The outlook for construction employment in the Southwest remained positive in March as all three states in the region posted year-over-year job gains once again. Arizona and Nevada led the pack by adding 7,900 construction jobs each over the past 12 months, according to seasonally-adjusted numbers released by The Associated General Contractors of America.
New Mexico also posted significant year-over-year employment gains in March, adding 1,000 jobs in the construction industry. This coincides with a national trend as 44 states and Washington, D.C. added construction jobs between March 2015 and March 2016.
The Silver State continued its strong start to 2016 by posting an 11.6% yearly increase in construction employment in March, the fourth largest increase in the nation. The state also ranks third nationally in month-over-month construction employment growth in March, adding 3,000 jobs in the month, according to seasonally-adjusted numbers.
Overall, Nevada added 35,500 non-farm jobs in March, good for a yearly increase of 2.8%, according to seasonally-adjusted numbers in the Nevada labor market overview for March 2016. It is the 63rd straight month that the state has posted gains in non-farm employment.
“The state continues to narrow the gap with respect to the national unemployment rate and for the 44th consecutive month Nevada’s job growth, which is the third best in the nation, has exceeded the national average,” says Nevada Governor Brian Sandoval in a press release. “Small businesses continue to create new opportunities across Nevada and have surpassed peak pre-recession job numbers, a major milestone for the Silver State.”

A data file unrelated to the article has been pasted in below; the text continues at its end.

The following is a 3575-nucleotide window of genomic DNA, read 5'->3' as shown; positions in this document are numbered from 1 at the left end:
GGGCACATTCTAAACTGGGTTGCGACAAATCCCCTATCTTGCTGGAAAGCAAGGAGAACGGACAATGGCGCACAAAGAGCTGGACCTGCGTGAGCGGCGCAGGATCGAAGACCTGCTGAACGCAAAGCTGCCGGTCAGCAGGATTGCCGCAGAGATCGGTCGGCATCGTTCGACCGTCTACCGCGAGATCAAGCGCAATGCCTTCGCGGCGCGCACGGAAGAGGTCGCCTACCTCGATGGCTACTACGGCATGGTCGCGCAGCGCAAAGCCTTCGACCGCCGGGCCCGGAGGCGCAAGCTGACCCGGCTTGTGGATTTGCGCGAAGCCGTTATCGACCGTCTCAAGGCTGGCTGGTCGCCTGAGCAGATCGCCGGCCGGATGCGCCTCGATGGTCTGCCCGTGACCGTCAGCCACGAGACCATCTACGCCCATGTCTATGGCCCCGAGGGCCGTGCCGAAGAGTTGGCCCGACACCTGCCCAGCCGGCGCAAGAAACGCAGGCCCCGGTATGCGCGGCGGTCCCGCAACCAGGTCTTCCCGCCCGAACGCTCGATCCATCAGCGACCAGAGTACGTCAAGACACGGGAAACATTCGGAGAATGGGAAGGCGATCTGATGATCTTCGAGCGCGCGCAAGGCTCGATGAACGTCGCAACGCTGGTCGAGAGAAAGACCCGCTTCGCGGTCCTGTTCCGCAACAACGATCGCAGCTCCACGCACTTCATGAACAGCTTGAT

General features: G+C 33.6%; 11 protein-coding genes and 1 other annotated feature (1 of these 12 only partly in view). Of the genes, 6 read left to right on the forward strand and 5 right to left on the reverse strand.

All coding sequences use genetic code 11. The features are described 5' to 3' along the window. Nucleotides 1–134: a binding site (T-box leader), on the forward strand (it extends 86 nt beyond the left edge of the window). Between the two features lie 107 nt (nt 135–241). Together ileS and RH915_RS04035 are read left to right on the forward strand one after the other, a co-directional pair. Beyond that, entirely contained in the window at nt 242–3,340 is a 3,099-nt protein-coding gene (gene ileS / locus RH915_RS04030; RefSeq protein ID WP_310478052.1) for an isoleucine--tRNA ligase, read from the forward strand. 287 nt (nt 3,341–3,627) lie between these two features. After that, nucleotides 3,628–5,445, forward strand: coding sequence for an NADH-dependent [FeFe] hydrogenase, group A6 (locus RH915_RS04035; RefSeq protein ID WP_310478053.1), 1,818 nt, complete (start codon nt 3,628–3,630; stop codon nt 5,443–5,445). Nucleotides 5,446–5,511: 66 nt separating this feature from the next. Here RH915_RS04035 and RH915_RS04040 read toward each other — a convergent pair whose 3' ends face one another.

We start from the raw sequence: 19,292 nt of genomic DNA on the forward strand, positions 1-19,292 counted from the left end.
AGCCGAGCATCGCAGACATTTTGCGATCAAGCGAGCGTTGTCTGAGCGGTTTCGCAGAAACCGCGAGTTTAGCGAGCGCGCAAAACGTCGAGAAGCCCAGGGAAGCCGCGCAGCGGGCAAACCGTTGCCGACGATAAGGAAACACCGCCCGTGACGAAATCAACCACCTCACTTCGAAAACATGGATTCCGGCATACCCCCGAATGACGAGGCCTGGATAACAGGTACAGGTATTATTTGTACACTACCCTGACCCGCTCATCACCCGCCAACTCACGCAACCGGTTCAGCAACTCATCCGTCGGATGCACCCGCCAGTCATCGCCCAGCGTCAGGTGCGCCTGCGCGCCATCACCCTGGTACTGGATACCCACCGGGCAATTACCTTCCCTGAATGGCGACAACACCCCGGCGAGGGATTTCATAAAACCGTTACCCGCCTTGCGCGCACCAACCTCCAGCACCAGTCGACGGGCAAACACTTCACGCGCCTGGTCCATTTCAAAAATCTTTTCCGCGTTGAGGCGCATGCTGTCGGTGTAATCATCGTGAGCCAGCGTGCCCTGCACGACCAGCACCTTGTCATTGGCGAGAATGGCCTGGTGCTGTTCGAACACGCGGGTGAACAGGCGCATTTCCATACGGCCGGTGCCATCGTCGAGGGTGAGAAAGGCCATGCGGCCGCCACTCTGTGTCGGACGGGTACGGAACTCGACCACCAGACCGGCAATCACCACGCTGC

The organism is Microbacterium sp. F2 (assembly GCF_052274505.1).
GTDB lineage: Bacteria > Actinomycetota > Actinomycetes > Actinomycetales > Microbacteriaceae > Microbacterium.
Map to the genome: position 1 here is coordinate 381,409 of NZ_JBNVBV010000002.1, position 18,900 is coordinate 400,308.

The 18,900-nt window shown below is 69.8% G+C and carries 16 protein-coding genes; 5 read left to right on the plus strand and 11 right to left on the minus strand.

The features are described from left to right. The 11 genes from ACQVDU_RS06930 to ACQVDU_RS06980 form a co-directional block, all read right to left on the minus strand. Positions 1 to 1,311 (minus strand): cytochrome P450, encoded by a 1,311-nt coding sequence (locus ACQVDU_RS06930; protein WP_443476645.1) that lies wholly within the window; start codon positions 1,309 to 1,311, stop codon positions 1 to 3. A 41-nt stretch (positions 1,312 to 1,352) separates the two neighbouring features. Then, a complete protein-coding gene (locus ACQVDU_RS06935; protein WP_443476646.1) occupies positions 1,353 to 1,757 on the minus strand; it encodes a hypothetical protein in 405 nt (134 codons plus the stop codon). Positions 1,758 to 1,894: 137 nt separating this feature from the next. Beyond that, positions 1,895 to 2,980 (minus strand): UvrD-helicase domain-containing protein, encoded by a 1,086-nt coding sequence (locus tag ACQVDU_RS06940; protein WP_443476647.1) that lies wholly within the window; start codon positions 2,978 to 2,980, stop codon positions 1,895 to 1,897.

Nevada’s seasonally-adjusted unemployment rate fell to 5.8%, down from 6.9% a year ago but still well above the national unemployment rate of 5%.
Of all industries in Arizona, construction experienced the third largest job growth in March, lagging behind only Leisure & Hospitality and Education & Health Services, according to the Arizona Department of Administration’s Monthly Employment Report. The construction industry posted a year-over-year construction employment growth rate of 6.3% in the state, which ranks 14th nationally.
The state added 1,200 construction jobs month-over-month, good for a 0.9% growth rate. That figure ranks 20th nationally, according to seasonally-adjusted numbers.
Arizona added 84,300 total non-farm jobs between March 2015 and March 2016. The state also showed monthly growth, adding 12,200 jobs between February and March of this year, according to the state’s seasonally-adjusted numbers.
The unemployment rate dropped 0.1% to 5.4% in between February and March. This is higher than the national rate of 5% and is a 0.8% drop from the unemployment rate in the state a year ago.
New Mexico
New Mexico posted modest year-over-year construction employment gains of 2.3% in March. That figure ranks 38th nationally, according to seasonally-adjusted numbers released by The Associated General Contractors of America. However, New Mexico (-700 jobs) was also one of 22 states that lost construction jobs between February and March.
The overall employment outlook in the state is positive, according to non seasonally adjusted numbers in the New Mexico Department of Workforce Solutions Employment Release. New Mexico added 3,000 non-farm jobs over the past 12 months to bring the state’s total non-farm employment to 826,500 jobs in March. New Mexico also posted month-over-month gains, adding 4,700 jobs between February and March.
Expectedly, a drop in the unemployment rate coincided with the increase in jobs. New Mexico’s seasonally-adjusted unemployment rate dropped 0.2% from February to March and now sits at 6.2%. That also marks a decrease of 0.3% from a year ago. Despite the drop, New Mexico’s unemployment rate is still well above the national rate of 5%.
Wayne Schutsky contributed to this report.